I like your blog. I know you are still working on it, but so far so good. While the major learning theories started to be applied in early 20th century (UNESCO, 2015), much have changed in the way these theories are utilized when it comes to learning strategies. Approaches due to new demands arising from the 21st century technology advancement. The invention of internet offered both complexity and flexibility at the same time on the way learning it transmitted. Hence the development of media literacies, critical and systems thinking, interpersonal and self-directional skills (UNESCO, 2015). From Behaviorism to Situated learning theory to 21st century learning the use of these theories and their application has been cumulative such that they have not only gained recognition and shaped the knowledge delivery, but also have influenced the teaching and socialization of learners and professionals. An example of this is what you have described above as far as educational technology is concerned.
    Jackson
    sources; UNESCO. (2015). Education. Retrieved from UNESCO: http://en.unesco.org/themes/education-21st-century

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  4. As I was reading and thinking about your blog (especially the picture is worth a thousand words), I was reminded of the importance of visual aids in teaching. I have to say that I do not think I could teach without the use of pictures in some way. I tend to use “a lot” of pictures. There are so many tools to use when teaching. One article published recently, points to the importance of placing the student in an active role instead of a passive learning role. This is likely common sense to other teachers that have spent years in the role of teacher. I have recently struggled with feeling the pressure from too many lecture topics to cover and not enough time to adequately “lecture” the content. Having more time would allow creative room to bring in other engaging methods. Kates, Byrd & Haider (2015) studied the “power of three discussion starter technique” (p. 191) or P3DST. The concept is for the instructor to initiate learning with a starter question and then to urge the students forward as the teachers in small groups, requiring them to put together a series of five images and the words to describe them. The students have one minute to describe each image, which works out to be about 150 words or less per minute (Kates et al., 2015). At the end of the images, the students use another discussion starter to move the class forward in discussion. While there are many other methods of overcoming traditional lecture, and it certainly has its place, this method helps make the student an active learner. Thank you for your blog!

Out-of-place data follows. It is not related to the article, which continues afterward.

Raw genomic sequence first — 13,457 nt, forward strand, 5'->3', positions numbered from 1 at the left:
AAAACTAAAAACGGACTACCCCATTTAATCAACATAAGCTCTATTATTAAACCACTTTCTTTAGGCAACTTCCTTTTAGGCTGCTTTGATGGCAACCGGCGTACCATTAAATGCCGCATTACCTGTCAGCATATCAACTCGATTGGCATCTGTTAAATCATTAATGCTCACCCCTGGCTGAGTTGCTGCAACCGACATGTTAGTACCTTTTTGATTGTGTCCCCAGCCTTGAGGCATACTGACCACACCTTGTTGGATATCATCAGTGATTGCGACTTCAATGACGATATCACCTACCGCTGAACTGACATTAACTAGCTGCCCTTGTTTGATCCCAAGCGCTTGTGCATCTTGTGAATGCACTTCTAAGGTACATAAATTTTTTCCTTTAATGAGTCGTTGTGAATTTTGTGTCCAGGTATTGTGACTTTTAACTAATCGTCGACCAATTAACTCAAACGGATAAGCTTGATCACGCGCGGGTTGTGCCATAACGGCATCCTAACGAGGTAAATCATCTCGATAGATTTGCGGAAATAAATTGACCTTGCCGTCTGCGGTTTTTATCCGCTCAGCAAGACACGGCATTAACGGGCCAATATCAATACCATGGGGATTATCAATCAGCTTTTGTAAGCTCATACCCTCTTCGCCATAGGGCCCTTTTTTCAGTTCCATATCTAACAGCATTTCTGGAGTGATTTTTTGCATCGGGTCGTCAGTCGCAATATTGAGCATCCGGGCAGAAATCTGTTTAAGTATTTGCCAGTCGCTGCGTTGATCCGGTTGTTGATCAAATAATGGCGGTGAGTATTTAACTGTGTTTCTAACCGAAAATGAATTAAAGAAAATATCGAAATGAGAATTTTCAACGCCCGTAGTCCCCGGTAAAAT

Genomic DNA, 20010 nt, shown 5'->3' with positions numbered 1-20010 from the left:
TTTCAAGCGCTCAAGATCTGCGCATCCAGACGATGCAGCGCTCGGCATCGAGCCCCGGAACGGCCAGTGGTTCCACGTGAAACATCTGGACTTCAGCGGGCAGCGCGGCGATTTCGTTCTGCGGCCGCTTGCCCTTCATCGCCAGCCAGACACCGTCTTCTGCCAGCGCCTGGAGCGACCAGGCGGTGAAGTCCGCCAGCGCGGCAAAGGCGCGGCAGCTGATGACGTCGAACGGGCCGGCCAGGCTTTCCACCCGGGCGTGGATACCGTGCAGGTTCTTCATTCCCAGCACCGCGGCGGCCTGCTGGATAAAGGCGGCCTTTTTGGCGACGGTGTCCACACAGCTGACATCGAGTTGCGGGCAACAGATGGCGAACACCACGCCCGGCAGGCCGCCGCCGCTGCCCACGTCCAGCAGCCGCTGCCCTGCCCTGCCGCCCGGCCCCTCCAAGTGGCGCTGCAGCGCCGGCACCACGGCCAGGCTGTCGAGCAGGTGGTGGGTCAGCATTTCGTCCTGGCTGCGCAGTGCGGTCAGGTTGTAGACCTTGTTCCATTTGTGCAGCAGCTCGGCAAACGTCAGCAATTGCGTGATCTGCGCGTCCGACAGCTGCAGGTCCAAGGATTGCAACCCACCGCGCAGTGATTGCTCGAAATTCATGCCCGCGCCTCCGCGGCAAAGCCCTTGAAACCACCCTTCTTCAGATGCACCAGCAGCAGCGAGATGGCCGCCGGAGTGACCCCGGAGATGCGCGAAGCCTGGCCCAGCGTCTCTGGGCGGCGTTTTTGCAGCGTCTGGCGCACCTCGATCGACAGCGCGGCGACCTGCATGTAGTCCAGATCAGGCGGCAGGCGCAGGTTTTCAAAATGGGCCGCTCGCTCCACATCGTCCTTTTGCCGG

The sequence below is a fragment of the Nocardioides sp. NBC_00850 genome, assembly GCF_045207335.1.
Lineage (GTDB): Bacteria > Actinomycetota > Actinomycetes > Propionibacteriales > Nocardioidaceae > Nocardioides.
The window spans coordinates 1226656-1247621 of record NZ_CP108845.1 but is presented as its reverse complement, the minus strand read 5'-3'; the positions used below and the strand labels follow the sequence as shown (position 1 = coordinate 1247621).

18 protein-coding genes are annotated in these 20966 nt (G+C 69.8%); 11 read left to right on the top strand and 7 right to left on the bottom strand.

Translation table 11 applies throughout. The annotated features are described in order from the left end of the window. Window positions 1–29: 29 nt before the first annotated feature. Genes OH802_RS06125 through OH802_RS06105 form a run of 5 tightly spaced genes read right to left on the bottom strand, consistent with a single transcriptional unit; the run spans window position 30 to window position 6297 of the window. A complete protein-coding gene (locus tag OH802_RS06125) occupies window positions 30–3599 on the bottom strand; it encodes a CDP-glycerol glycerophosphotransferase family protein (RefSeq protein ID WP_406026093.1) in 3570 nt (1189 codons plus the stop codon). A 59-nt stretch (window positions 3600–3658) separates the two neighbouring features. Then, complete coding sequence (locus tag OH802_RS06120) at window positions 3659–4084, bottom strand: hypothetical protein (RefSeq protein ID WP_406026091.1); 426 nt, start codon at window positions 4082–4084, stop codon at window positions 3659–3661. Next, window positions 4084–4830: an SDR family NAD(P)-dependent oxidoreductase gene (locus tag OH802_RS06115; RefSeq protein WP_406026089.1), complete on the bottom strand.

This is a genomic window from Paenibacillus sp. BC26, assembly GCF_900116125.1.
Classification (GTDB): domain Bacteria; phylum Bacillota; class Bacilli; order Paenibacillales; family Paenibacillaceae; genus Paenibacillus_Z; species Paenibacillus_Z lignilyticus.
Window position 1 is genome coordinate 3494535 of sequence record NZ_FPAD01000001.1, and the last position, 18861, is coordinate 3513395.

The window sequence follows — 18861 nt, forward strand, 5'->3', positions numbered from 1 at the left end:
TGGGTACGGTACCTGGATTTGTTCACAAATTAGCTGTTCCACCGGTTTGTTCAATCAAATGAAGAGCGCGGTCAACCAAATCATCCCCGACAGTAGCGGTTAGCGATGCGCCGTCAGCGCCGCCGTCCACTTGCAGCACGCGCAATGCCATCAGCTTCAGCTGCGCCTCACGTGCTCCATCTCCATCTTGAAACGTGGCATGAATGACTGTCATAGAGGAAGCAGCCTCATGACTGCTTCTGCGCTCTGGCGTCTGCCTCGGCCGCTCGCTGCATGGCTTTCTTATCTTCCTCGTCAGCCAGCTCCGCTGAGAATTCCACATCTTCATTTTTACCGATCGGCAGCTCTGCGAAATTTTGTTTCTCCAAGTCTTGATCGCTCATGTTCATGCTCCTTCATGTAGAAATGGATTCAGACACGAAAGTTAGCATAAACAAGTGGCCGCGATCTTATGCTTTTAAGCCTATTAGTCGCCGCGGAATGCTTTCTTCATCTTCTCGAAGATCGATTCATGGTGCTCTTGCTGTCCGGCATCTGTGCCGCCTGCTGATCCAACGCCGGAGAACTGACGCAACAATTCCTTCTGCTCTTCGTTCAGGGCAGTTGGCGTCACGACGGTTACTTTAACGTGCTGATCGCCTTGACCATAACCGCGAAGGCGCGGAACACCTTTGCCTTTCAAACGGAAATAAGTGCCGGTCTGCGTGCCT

Kates, F. R., Byrd, M. D., & Haider, M. R. (2015). Every Picture Tells a Story: The Power of 3 Teaching Method. Journal Of Educators Online, 12(1), 189-211.